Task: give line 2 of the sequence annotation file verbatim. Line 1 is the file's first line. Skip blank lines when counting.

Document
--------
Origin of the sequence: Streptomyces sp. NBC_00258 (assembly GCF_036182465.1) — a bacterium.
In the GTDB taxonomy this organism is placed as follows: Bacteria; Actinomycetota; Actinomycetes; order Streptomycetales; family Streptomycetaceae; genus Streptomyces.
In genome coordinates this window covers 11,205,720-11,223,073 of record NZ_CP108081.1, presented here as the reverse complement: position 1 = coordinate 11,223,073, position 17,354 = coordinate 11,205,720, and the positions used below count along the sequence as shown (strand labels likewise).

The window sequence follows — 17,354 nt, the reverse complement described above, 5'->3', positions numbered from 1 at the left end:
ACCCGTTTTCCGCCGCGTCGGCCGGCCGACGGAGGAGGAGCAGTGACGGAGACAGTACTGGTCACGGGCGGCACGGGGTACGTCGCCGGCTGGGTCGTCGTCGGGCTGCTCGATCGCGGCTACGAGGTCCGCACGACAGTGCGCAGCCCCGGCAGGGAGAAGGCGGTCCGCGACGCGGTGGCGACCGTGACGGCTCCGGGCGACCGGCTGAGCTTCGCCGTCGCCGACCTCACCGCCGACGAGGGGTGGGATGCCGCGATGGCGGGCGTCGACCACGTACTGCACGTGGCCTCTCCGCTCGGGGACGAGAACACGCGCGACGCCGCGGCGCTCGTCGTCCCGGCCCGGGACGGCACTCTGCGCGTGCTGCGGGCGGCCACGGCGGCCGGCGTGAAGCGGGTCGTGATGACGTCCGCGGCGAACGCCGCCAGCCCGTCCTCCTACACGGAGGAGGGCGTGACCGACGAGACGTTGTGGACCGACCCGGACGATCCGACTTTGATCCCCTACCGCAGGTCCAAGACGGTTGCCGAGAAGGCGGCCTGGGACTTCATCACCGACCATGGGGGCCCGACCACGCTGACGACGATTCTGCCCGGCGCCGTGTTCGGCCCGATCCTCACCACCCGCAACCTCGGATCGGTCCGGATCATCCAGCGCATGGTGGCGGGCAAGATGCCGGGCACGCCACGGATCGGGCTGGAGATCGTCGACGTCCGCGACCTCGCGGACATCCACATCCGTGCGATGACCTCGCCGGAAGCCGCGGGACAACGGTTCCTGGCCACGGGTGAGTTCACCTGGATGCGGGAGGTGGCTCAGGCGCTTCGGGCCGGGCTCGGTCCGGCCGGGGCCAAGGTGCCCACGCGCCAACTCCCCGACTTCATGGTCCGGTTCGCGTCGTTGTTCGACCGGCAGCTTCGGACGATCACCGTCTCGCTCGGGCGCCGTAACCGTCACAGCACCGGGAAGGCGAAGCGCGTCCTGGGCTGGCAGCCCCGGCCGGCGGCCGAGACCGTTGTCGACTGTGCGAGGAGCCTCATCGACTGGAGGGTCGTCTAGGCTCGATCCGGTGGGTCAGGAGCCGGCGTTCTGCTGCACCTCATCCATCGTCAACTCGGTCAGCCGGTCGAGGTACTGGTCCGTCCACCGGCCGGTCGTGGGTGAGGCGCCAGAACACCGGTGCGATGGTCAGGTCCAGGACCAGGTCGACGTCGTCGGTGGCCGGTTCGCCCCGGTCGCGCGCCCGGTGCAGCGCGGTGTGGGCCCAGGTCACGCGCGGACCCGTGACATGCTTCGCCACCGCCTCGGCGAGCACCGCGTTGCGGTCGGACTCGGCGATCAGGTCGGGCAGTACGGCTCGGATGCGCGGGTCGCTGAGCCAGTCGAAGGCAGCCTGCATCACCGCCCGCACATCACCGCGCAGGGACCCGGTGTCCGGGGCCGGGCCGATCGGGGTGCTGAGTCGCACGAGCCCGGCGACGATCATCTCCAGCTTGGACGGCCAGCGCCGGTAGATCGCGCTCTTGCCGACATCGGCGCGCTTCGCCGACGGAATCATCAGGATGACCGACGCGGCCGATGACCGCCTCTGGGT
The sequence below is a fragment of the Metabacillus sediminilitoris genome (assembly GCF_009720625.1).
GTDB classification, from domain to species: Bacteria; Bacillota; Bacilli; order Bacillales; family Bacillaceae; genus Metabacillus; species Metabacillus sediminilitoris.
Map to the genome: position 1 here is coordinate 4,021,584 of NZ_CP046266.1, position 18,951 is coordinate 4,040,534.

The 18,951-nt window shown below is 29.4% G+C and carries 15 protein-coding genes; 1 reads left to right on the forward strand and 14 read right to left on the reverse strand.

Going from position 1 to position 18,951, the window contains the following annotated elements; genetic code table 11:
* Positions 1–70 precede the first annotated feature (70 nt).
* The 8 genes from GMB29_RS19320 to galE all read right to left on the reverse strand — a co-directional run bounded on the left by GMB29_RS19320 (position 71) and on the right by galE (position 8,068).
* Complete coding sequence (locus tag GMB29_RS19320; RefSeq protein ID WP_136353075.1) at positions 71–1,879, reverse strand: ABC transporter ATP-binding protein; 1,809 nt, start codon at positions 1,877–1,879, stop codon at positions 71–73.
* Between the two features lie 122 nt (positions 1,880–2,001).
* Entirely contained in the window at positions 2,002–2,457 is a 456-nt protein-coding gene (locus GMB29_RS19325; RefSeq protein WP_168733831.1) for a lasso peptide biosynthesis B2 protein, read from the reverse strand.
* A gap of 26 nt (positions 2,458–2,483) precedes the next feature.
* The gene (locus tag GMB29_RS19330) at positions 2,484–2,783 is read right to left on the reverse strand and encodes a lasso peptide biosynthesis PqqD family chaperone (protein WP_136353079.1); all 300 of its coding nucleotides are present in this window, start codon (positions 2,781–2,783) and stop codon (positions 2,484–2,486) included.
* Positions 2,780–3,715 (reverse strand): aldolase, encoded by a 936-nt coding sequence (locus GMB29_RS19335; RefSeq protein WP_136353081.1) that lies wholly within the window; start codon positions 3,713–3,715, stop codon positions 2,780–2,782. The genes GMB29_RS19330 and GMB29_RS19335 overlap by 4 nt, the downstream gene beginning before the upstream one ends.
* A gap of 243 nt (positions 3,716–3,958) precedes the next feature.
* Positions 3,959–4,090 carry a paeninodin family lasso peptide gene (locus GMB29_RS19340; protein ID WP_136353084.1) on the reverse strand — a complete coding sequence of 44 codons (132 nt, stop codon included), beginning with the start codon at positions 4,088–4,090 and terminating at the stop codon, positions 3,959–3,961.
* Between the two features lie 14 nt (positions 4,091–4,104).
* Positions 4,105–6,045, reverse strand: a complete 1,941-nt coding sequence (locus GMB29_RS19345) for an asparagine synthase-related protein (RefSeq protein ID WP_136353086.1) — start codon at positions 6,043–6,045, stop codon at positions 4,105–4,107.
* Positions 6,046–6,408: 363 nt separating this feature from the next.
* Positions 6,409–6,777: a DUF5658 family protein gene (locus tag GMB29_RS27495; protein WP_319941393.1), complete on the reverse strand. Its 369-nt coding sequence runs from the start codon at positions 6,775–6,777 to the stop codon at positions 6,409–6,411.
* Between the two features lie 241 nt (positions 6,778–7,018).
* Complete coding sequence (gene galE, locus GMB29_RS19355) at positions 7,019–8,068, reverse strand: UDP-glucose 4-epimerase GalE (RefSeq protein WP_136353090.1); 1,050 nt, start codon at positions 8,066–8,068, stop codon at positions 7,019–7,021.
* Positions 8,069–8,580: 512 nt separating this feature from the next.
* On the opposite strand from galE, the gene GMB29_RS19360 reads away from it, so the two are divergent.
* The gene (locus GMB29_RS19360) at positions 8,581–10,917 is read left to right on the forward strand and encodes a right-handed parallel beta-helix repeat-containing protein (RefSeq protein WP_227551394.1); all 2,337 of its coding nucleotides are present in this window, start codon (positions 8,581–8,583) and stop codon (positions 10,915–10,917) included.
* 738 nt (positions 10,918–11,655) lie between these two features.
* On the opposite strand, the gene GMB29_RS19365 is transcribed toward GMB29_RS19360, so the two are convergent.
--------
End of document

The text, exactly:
In the GTDB taxonomy this organism is placed as follows: Bacteria; Actinomycetota; Actinomycetes; order Streptomycetales; family Streptomycetaceae; genus Streptomyces.